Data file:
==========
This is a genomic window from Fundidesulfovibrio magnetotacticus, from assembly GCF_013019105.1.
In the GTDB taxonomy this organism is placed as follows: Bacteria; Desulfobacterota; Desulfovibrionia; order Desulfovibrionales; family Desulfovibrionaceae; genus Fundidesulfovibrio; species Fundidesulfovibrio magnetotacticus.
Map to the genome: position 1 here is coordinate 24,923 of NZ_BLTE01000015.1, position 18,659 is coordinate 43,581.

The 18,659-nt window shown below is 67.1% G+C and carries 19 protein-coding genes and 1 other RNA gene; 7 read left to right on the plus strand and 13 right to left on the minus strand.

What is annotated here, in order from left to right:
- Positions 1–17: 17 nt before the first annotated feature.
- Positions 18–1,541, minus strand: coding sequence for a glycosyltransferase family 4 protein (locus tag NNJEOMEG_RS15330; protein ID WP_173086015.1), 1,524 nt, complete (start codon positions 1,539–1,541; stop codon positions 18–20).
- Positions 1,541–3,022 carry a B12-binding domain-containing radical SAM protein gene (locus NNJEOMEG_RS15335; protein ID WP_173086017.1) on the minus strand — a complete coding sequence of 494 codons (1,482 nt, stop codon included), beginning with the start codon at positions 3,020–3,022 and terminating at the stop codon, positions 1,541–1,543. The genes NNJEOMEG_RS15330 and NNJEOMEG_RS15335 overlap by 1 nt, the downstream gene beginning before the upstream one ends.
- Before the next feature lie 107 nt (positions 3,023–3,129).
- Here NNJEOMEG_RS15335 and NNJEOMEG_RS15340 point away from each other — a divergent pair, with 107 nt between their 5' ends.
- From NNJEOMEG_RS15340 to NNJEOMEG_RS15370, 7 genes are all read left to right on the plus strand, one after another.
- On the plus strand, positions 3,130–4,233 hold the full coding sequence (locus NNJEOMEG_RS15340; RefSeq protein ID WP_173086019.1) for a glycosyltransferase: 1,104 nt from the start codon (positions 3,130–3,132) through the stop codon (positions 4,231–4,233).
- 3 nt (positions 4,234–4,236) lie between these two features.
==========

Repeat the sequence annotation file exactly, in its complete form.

This is a genomic window from Fundidesulfovibrio magnetotacticus, from assembly GCF_013019105.1.
In the GTDB taxonomy this organism is placed as follows: Bacteria; Desulfobacterota; Desulfovibrionia; order Desulfovibrionales; family Desulfovibrionaceae; genus Fundidesulfovibrio; species Fundidesulfovibrio magnetotacticus.
Map to the genome: position 1 here is coordinate 24,923 of NZ_BLTE01000015.1, position 18,659 is coordinate 43,581.

The 18,659-nt window shown below is 67.1% G+C and carries 19 protein-coding genes and 1 other RNA gene; 7 read left to right on the plus strand and 13 right to left on the minus strand.

What is annotated here, in order from left to right:
- Positions 1–17: 17 nt before the first annotated feature.
- Positions 18–1,541, minus strand: coding sequence for a glycosyltransferase family 4 protein (locus tag NNJEOMEG_RS15330; protein ID WP_173086015.1), 1,524 nt, complete (start codon positions 1,539–1,541; stop codon positions 18–20).
- Positions 1,541–3,022 carry a B12-binding domain-containing radical SAM protein gene (locus NNJEOMEG_RS15335; protein ID WP_173086017.1) on the minus strand — a complete coding sequence of 494 codons (1,482 nt, stop codon included), beginning with the start codon at positions 3,020–3,022 and terminating at the stop codon, positions 1,541–1,543. The genes NNJEOMEG_RS15330 and NNJEOMEG_RS15335 overlap by 1 nt, the downstream gene beginning before the upstream one ends.
- Before the next feature lie 107 nt (positions 3,023–3,129).
- Here NNJEOMEG_RS15335 and NNJEOMEG_RS15340 point away from each other — a divergent pair, with 107 nt between their 5' ends.
- From NNJEOMEG_RS15340 to NNJEOMEG_RS15370, 7 genes are all read left to right on the plus strand, one after another.
- On the plus strand, positions 3,130–4,233 hold the full coding sequence (locus NNJEOMEG_RS15340; RefSeq protein ID WP_173086019.1) for a glycosyltransferase: 1,104 nt from the start codon (positions 3,130–3,132) through the stop codon (positions 4,231–4,233).
- 3 nt (positions 4,234–4,236) lie between these two features.